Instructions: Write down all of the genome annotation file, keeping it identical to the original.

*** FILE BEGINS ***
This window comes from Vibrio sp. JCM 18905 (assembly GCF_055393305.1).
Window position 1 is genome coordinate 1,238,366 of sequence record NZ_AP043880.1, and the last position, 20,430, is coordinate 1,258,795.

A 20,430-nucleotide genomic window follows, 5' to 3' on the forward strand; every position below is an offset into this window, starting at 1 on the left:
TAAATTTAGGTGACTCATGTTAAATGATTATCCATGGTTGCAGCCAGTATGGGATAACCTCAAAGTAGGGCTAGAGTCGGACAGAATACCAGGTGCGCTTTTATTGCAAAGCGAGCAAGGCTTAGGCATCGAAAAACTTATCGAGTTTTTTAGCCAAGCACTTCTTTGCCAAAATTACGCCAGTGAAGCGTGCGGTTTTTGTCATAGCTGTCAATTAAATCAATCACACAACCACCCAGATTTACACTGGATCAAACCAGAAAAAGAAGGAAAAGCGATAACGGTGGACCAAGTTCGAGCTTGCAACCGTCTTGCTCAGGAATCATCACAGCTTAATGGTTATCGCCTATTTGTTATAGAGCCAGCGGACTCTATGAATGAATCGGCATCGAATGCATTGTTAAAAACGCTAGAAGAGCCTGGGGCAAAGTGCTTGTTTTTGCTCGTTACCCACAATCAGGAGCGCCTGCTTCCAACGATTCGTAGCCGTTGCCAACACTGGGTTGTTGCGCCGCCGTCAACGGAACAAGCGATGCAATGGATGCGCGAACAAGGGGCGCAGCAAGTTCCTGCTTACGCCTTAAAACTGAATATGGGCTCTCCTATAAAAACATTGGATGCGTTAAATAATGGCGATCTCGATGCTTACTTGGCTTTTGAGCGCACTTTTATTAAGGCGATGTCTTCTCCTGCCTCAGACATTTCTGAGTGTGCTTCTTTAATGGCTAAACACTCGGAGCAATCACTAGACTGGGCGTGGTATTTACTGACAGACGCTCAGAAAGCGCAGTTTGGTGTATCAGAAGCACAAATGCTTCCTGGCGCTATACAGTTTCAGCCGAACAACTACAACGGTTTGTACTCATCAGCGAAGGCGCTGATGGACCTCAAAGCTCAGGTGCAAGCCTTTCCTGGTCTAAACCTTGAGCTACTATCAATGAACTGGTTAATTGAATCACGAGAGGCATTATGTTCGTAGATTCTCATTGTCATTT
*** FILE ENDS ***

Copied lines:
This window comes from Vibrio sp. JCM 18905 (assembly GCF_055393305.1).
Window position 1 is genome coordinate 1,238,366 of sequence record NZ_AP043880.1, and the last position, 20,430, is coordinate 1,258,795.

A 20,430-nucleotide genomic window follows, 5' to 3' on the forward strand; every position below is an offset into this window, starting at 1 on the left:
TAAATTTAGGTGACTCATGTTAAATGATTATCCATGGTTGCAGCCAGTATGGGATAACCTCAAAGTAGGGCTAGAGTCGGACAGAATACCAGGTGCGCTTTTATTGCAAAGCGAGCAAGGCTTAGGCATCGAAAAACTTATCGAGTTTTTTAGCCAAGCACTTCTTTGCCAAAATTACGCCAGTGAAGCGTGCGGTTTTTGTCATAGCTGTCAATTAAATCAATCACACAACCACCCAGATTTACACTGGATCAAACCAGAAAAAGAAGGAAAAGCGATAACGGTGGACCAAGTTCGAGCTTGCAACCGTCTTGCTCAGGAATCATCACAGCTTAATGGTTATCGCCTATTTGTTATAGAGCCAGCGGACTCTATGAATGAATCGGCATCGAATGCATTGTTAAAAACGCTAGAAGAGCCTGGGGCAAAGTGCTTGTTTTTGCTCGTTACCCACAATCAGGAGCGCCTGCTTCCAACGATTCGTAGCCGTTGCCAACACTGGGTTGTTGCGCCGCCGTCAACGGAACAAGCGATGCAATGGATGCGCGAACAAGGGGCGCAGCAAGTTCCTGCTTACGCCTTAAAACTGAATATGGGCTCTCCTATAAAAACATTGGATGCGTTAAATAATGGCGATCTCGATGCTTACTTGGCTTTTGAGCGCACTTTTATTAAGGCGATGTCTTCTCCTGCCTCAGACATTTCTGAGTGTGCTTCTTTAATGGCTAAACACTCGGAGCAATCACTAGACTGGGCGTGGTATTTACTGACAGACGCTCAGAAAGCGCAGTTTGGTGTATCAGAAGCACAAATGCTTCCTGGCGCTATACAGTTTCAGCCGAACAACTACAACGGTTTGTACTCATCAGCGAAGGCGCTGATGGACCTCAAAGCTCAGGTGCAAGCCTTTCCTGGTCTAAACCTTGAGCTACTATCAATGAACTGGTTAATTGAATCACGAGAGGCATTATGTTCGTAGATTCTCATTGTCATTT